Introduction. The purpose of the present study is to investigate the effect of electrical-acoustic stimulation on vestibular function in CI patients by using the EquiTest and to help answer the question of whether electrically stimulating the inner ear using a cochlear implant influences the balance system in any way. Material and Methods. A test population (=50) was selected at random from among the cochlear implant recipients. Dynamic posturography (using the EquiTest) was performed with the device switched off an switched on. Results. In summary, it can be said that an activated cochlear implant affects the function of the vestibular system and may, to an extent, even lead to a stabilization of balance function under the static conditions of dynamic posturography, but nevertheless also to a significant destabilization. Significant improvements in vestibular function were seen mainly in equilibrium scores under conditions 4 and 5, the composite equilibrium score, and the vestibular components as revealed by sensory analysis. Conclusions. Only under the static conditions are significantly poorer scores achieved when stimulation is applied. It may be that the explanation for any symptoms of dizziness lies precisely in the fact that they occur in supposedly noncritical situations, since, when the cochlear implant makes increased demands on the balance system, induced disturbances can be centrally suppressed.

Abstract:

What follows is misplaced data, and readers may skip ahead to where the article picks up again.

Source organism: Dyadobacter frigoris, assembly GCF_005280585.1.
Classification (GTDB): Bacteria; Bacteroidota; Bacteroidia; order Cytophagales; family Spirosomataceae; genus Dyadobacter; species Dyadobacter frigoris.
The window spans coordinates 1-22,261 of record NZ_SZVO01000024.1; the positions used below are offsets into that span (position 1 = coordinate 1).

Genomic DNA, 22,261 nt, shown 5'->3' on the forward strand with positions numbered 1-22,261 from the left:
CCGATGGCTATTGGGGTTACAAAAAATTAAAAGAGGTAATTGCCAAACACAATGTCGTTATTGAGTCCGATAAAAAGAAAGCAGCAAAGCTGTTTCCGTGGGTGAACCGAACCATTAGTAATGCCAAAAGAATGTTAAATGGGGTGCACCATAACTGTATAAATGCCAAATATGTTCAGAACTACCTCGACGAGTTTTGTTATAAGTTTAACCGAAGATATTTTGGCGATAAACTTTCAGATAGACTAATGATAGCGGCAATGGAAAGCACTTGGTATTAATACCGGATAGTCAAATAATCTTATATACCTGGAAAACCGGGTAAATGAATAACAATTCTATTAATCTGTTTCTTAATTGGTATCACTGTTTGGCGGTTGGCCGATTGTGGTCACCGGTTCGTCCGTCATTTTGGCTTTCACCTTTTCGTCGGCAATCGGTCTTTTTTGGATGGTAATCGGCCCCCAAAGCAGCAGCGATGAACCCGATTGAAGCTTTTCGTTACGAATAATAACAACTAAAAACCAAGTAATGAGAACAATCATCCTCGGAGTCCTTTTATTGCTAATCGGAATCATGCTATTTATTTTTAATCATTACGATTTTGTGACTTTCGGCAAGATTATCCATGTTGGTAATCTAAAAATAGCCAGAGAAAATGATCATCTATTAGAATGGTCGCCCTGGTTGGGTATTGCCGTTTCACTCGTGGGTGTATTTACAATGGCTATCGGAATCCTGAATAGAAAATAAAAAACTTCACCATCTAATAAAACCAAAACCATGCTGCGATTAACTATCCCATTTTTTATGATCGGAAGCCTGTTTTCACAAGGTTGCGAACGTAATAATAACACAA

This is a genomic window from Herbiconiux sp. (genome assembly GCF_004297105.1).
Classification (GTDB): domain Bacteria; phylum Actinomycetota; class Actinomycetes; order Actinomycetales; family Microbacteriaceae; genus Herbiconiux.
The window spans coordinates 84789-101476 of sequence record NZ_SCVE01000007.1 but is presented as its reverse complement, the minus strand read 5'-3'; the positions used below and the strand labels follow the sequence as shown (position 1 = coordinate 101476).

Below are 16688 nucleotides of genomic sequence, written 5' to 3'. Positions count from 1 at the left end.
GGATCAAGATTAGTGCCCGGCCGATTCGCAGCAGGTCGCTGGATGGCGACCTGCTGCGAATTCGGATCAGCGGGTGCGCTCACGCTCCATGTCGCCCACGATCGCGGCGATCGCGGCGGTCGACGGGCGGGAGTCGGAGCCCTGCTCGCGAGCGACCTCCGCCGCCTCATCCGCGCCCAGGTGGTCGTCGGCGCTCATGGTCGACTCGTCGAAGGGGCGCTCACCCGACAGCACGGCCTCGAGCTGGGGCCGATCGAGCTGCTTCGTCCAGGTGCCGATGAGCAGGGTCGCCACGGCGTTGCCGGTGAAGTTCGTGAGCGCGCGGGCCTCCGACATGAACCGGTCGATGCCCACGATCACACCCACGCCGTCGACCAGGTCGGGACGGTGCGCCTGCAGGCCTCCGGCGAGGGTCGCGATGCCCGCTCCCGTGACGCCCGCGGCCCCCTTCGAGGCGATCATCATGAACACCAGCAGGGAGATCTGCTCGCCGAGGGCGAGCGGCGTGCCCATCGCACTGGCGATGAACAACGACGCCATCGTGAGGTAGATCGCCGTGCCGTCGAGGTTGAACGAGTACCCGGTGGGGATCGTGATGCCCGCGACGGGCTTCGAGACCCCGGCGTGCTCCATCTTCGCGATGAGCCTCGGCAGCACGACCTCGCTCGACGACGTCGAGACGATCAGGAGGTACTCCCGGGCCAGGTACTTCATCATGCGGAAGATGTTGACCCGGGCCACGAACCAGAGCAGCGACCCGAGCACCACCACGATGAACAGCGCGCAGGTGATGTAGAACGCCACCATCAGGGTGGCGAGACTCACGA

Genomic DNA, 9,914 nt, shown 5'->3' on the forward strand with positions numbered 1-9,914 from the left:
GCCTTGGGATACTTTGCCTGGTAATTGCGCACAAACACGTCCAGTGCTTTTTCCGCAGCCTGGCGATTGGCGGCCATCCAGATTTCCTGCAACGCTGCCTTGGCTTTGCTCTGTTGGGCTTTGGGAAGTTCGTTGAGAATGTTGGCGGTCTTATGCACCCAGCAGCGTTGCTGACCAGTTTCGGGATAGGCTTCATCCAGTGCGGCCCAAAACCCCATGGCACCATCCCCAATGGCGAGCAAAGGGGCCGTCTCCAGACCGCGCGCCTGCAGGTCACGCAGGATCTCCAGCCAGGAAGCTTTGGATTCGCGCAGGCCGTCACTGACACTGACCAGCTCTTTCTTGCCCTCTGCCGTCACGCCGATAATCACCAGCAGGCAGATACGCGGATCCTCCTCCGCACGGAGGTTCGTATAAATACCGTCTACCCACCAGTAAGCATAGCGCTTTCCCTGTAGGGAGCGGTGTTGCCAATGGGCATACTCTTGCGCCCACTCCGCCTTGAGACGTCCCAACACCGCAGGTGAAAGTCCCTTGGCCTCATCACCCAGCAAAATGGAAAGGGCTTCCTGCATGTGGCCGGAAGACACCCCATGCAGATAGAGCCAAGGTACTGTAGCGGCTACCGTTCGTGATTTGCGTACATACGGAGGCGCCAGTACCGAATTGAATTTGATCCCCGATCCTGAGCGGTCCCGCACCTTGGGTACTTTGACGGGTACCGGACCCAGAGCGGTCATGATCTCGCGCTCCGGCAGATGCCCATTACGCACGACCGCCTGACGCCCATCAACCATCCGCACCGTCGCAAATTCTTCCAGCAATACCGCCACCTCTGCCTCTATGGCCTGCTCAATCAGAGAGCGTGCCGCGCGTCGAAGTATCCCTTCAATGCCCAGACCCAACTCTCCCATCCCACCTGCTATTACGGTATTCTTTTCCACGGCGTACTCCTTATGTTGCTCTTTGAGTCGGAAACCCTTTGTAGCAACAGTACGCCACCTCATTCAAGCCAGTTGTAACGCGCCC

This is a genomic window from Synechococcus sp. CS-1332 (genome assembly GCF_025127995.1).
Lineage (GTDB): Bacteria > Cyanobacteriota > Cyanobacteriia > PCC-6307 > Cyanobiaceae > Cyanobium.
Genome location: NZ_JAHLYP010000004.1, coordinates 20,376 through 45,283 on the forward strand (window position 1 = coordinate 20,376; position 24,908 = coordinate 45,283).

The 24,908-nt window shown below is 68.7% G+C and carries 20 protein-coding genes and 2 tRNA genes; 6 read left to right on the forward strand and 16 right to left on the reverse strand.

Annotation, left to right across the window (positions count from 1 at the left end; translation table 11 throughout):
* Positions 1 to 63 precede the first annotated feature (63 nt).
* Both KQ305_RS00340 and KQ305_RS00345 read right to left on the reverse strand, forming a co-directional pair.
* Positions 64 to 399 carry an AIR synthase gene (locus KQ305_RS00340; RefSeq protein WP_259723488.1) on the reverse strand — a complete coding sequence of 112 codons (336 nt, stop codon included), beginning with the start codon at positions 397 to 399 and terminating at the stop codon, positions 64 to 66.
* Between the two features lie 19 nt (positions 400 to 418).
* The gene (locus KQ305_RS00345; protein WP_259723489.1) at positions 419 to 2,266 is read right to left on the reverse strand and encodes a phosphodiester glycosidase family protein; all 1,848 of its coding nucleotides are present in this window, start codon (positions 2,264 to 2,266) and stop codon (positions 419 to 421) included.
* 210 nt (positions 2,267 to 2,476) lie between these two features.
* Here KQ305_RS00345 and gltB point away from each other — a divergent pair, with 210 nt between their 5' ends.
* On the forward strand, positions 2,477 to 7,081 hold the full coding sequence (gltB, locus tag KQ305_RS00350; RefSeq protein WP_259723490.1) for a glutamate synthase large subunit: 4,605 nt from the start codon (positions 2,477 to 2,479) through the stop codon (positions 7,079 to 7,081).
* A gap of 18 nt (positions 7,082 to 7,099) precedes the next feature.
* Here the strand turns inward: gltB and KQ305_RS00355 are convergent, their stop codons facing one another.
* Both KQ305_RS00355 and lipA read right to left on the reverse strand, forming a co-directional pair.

Introduction. The purpose of the present study is to investigate the effect of electrical-acoustic stimulation on vestibular function in CI patients by using the EquiTest and to help answer the question of whether electrically stimulating the inner ear using a cochlear implant influences the balance system in any way. Material and Methods. A test population ( ) was selected at random from among the cochlear implant recipients. Dynamic posturography (using the EquiTest) was performed with the device switched off an switched on. Results. In summary, it can be said that an activated cochlear implant affects the function of the vestibular system and may, to an extent, even lead to a stabilization of balance function under the static conditions of dynamic posturography, but nevertheless also to a significant destabilization. Significant improvements in vestibular function were seen mainly in equilibrium scores under conditions 4 and 5, the composite equilibrium score, and the vestibular components as revealed by sensory analysis. Conclusions. Only under the static conditions are significantly poorer scores achieved when stimulation is applied. It may be that the explanation for any symptoms of dizziness lies precisely in the fact that they occur in supposedly noncritical situations, since, when the cochlear implant makes increased demands on the balance system, induced disturbances can be centrally suppressed. 1. Introduction Cochlear implant recipients often complain of postoperative symptoms of dizziness [1–4]. Although the auditory and vestibular systems are clearly distinct from one another, the mechanisms of neural transmission are identical. For this reason the electrical stimulation through the agency of the cochlear implant may have an effect both on the auditory and vestibular systems. Several studies on the effect of electrical stimulation by the cochlear implant were carried out. Ito in 1998 described in his study that 18% of 55 cochlear implant recipients saw connection between dizziness and the activation of the CI. This gave grounds for supposing that the electricity spreads diffusely and could therefore stimulate the nerve endings of the vestibular nerve [5]. Bance et al.tested 17 patients for spontaneous nystagmus using video nystagmography. Only one patient produced eye movements under electrical stimulation by the cochlear implant, although no discomfort was reported [6]. In this study, the proportion of cases in which the cochlear implant had a detrimental effect on the vestibular organ was 6%, which closely corresponds to the findings of